These branches of the subject do not fall within the province of the engineer or builder, and will not here be entered upon; it will be sufficient to point out some of the characteristics by which good timber may be known.
Good timber should be from the heart of a sound tree - the sap being entirely removed, the wood uniform in substance, straight in fibre, free from large or dead knots, flaws, shakes, or blemishes of any kind.
If freshly cut it should smell sweet; "the surface should not be woolly, or clog the teeth of the saw," but should be firm and bright, with a silky lustre when planed; a disagreeable smell betokens decay, and "a dull chalky appearance is a sign of bad timber."
The annual rings should be regular in form; sudden swells are caused by rind-galls; closeness and narrowness of the layers indicate slowness of growth, and are generally signs of strength. When the rings are porous and open, the wood is weak, and often decayed.
The colour of good timber should be uniform throughout; when it is blotchy, or varies much in colour from the heart outwards or becomes pale suddenly towards the limit of the sapwood, it is probably diseased.
Good timber is sonorous when struck. A dull heavy sound betokens decay within (see p. 393). Among specimens of the same timber, the heavier are generally the stronger.
Timber intended for use in important work should of course be free from the defects mentioned in page 388. The knots should not be large or numerous, and on no account should they be loose.
The worst position for large knots is when they are near the centre of the balk required, and more especially when they are so situated as to form a ring round the balk at one or more points.
The sap should be entirely removed. According to Mr. Laslett. however, the heart of trees having the most sapwood is generally stronger and better in quality than the heart of trees of the same species that have but little sapwood.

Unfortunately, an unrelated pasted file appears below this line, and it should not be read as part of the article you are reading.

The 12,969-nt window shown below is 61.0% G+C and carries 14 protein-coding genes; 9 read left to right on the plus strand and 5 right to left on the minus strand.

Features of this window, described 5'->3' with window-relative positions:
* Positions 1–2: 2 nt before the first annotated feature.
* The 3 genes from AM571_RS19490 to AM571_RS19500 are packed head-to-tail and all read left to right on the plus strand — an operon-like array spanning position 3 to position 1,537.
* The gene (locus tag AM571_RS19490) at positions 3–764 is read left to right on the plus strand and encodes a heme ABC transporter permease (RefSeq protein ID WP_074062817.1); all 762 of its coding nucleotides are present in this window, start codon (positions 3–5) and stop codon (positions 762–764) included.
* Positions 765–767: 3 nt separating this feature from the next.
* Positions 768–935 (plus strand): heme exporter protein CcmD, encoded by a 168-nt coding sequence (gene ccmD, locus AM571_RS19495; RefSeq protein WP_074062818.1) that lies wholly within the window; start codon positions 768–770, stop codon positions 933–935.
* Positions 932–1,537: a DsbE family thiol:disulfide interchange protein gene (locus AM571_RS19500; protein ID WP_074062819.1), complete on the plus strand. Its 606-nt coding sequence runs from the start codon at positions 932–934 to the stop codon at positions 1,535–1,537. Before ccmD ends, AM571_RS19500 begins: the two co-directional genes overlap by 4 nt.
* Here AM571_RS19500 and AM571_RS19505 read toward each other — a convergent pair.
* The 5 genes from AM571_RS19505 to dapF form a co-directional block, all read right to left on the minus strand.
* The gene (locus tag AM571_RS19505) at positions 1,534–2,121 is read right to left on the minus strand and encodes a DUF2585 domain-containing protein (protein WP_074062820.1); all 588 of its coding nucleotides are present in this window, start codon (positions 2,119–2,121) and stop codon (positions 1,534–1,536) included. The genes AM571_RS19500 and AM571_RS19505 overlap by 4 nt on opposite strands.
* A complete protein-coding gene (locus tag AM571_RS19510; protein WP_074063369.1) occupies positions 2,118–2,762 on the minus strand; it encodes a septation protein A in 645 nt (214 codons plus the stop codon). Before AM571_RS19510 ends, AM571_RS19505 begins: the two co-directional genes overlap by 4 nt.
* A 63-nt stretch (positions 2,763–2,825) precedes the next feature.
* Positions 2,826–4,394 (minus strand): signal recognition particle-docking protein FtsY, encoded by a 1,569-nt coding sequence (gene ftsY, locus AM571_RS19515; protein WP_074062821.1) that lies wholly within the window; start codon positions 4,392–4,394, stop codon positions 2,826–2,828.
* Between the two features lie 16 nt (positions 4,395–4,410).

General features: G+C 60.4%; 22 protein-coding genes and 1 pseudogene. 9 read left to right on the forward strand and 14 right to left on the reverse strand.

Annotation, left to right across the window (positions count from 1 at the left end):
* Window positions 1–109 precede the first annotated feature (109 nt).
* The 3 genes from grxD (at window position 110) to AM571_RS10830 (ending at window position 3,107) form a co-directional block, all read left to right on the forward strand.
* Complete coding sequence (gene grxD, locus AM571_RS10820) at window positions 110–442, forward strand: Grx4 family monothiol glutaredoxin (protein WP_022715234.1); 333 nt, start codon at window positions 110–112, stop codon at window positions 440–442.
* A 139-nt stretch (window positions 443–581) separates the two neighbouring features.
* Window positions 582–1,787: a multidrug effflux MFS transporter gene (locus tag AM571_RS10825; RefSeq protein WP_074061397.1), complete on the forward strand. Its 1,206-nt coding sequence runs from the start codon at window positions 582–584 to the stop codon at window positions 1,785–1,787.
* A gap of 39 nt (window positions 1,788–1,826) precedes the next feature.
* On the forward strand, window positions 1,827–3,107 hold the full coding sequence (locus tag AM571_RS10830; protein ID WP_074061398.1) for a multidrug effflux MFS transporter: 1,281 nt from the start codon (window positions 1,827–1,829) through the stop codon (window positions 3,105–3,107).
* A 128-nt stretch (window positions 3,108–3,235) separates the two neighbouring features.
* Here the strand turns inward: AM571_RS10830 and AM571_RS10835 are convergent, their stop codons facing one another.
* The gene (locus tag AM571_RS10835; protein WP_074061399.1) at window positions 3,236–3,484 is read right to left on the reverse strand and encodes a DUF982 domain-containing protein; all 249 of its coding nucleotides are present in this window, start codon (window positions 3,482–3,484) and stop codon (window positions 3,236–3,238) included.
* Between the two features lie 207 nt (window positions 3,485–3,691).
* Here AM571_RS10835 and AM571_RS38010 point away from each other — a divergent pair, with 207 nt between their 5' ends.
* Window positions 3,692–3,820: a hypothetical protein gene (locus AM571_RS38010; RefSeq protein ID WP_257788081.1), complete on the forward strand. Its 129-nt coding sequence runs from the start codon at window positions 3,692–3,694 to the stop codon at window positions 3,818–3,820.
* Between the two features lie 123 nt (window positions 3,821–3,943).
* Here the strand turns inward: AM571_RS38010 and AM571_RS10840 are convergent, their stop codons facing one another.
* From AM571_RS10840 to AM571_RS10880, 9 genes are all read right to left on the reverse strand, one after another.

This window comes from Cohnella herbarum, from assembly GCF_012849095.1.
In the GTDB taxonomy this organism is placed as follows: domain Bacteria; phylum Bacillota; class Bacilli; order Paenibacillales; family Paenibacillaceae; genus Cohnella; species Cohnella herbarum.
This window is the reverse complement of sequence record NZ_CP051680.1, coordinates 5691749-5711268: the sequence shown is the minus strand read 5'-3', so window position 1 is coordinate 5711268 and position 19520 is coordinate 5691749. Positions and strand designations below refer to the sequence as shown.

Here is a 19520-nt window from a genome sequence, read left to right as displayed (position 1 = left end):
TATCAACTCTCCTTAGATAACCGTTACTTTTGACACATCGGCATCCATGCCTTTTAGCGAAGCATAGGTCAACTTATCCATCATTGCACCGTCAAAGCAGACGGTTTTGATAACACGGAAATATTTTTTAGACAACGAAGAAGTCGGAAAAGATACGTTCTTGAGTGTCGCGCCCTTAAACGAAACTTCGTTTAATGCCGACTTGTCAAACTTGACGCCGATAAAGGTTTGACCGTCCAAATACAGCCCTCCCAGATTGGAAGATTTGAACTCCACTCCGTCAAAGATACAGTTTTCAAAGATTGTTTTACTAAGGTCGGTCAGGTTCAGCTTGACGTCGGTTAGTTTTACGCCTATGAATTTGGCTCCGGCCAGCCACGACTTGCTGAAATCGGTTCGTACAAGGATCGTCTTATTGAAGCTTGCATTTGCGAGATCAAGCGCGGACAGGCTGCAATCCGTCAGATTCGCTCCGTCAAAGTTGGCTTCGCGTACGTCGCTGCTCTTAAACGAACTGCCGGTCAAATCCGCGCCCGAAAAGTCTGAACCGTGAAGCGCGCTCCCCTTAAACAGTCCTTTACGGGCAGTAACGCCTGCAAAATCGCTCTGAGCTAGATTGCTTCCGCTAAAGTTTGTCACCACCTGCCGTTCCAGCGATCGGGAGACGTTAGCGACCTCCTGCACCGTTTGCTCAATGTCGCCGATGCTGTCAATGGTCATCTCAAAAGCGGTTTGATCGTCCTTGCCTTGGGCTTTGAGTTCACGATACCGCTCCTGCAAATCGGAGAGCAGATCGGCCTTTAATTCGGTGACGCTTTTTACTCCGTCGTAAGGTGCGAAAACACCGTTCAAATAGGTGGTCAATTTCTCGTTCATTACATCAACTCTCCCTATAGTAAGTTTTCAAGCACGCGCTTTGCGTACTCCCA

The strongest part of the tree is generally that which contains the last-formed rings of heartwood, so that the strongest scantlings are obtained by removing no more rings than those containing the sap.
Timber that is thoroughly dry weighs less than when it was green (see p. 388); it is also harder, and consequently more difficult to work.
There are several defects in timber caused by the nature of the soil upon which the tree was grown, and by the vicissitudes to which it has been subjected while growing.
Heartshakes are splits or clefts occurring in the centre of the tree. They are common in nearly every kind of timber. The splits are in some cases hardly visible; in others they extend almost across the tree, dividing it into segments.
When there is one cleft right across the tree it does not occasion much waste, as it divides the squared trunk into two substantial balks. Two clefts crossing one another at right angles, as in Fig. 148, make it impossible to obtain scantlings larger than one-fourth the area of the tree.
The worst form of heartshake, however, is one in which the splits twist in the length of the tree, thus making it impossible to convert the tree into small scantlings or planks.
Starshakes are those in which several splits radiate from the centre of the timber, as in Fig. 149.
Cupshakes are curved splits separating the whole or part of one annual ring from another (see Fig. 150). When they occupy only a small portion of a ring they do no great harm.
Rind-Galls are peculiar curved swellings, caused generally by the growth of layers over the wound remaining after a branch has been imperfectly lopped off.
Upsets are portions of the timber in which the fibres have been injured by crushing.
Twisted Fibres are caused by the action of a prevalent wind, turning the tree constantly in one direction. Timber thus injured is not fit for squaring, as so many of the fibres would be cut through.